Kalyani RamnathAug 27, 2023
Boats in a Storm
Law, Migration, and Decolonization in South and Southeast Asia, 1942-1962
Stanford University Press 2023
For more than a century before World War II, traders, merchants, financiers, and laborers steadily moved between places on the Indian Ocean, trading goods, supplying credit, and seeking work. This all changed with the war and as India, Burma, Ceylon, and Malaya wrested independence from the British Empire. Set against the tumult of the postwar period, Boats in a Storm: Law, Migration, and Decolonization in South and Southeast Asia, 1942-1962 (Stanford UP, 2023) centers on the legal struggles of migrants to retain their traditional rhythms and patterns of life, illustrating how they experienced citizenship and decolonization. Even as nascent citizenship regimes and divergent political trajectories of decolonization papered over migrations between South and Southeast Asia, migrants continued to recount cross-border histories in encounters with the law. These accounts, often obscured by national and international political developments, unsettle the notion that static national identities and loyalties had emerged, fully formed and unblemished by migrant pasts, in the aftermath of empires.
Drawing on archival materials from India, Sri Lanka, Myanmar, London, and Singapore, Kalyani Ramnath narrates how former migrants battled legal requirements to revive prewar circulations of credit, capital, and labor, in a postwar context of rising ethno-nationalisms that accused migrants of stealing jobs and hoarding land. Ultimately, Ramnath shows how decolonization was marked not only by shipwrecked empires and nation-states assembled and ordered from the debris of imperial collapse, but also by these forgotten stories of wartime displacements, their unintended consequences, and long afterlives.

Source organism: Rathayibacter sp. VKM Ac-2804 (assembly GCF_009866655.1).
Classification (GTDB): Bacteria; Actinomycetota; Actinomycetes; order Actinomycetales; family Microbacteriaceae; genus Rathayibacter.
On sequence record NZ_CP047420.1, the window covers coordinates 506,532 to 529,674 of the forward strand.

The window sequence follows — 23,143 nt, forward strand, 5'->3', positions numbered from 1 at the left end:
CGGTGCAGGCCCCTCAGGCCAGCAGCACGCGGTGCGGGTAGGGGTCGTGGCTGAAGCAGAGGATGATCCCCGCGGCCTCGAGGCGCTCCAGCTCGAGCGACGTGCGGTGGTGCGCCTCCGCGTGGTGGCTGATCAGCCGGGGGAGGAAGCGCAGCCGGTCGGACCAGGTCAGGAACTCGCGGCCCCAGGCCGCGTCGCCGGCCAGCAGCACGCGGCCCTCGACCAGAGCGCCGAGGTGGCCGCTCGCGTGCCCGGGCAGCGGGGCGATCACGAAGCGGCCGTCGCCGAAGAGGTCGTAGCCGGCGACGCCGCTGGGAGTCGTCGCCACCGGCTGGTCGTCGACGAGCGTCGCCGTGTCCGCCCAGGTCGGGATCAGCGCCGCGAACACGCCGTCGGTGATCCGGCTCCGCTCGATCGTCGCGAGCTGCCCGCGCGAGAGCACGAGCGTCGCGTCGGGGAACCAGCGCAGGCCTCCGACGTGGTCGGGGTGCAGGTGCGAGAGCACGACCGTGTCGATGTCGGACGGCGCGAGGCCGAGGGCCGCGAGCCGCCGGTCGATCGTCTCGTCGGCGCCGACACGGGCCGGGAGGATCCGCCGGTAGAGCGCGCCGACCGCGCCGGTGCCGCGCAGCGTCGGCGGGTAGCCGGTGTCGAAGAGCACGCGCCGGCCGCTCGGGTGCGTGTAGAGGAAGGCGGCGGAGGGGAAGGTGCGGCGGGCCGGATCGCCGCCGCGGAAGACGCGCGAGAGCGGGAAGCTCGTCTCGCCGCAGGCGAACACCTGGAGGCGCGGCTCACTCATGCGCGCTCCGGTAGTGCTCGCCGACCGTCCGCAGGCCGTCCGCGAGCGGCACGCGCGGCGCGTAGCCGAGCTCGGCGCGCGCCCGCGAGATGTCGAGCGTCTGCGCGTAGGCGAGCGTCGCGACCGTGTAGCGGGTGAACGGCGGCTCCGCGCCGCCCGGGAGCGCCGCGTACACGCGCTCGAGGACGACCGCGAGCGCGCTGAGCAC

Kalyani Ramnath is an Assistant Professor of History at the University of Georgia, with research and teaching interests in legal history, histories of migration and displacement, transnational history, and questions of archival method.
Kelvin Ng is a PhD candidate at the Department of History at Yale University. His research work brings together the social history of migration and the intellectual history of internationalism in four linked Indian Ocean spaces: British India, Republican China, British Malaya, and the Dutch East Indies. His dissertation examines three intertwined strands of anti-imperial thought—communist internationalism, pan-Islamism, and anti-caste radicalism—in relation to an oceanic political economy of unfree labor and uneven development.
Ahmed Yaqoub AlMaazmi is a Ph.D. candidate at Princeton University. His research focuses on the intersection of law, the occult sciences, and the environment across the Western Indian Ocean. He can be reached by email at firstname.lastname@example.org or on Twitter @Ahmed_Yaqoub. Listeners’ feedback, questions, and book suggestions are most welcome.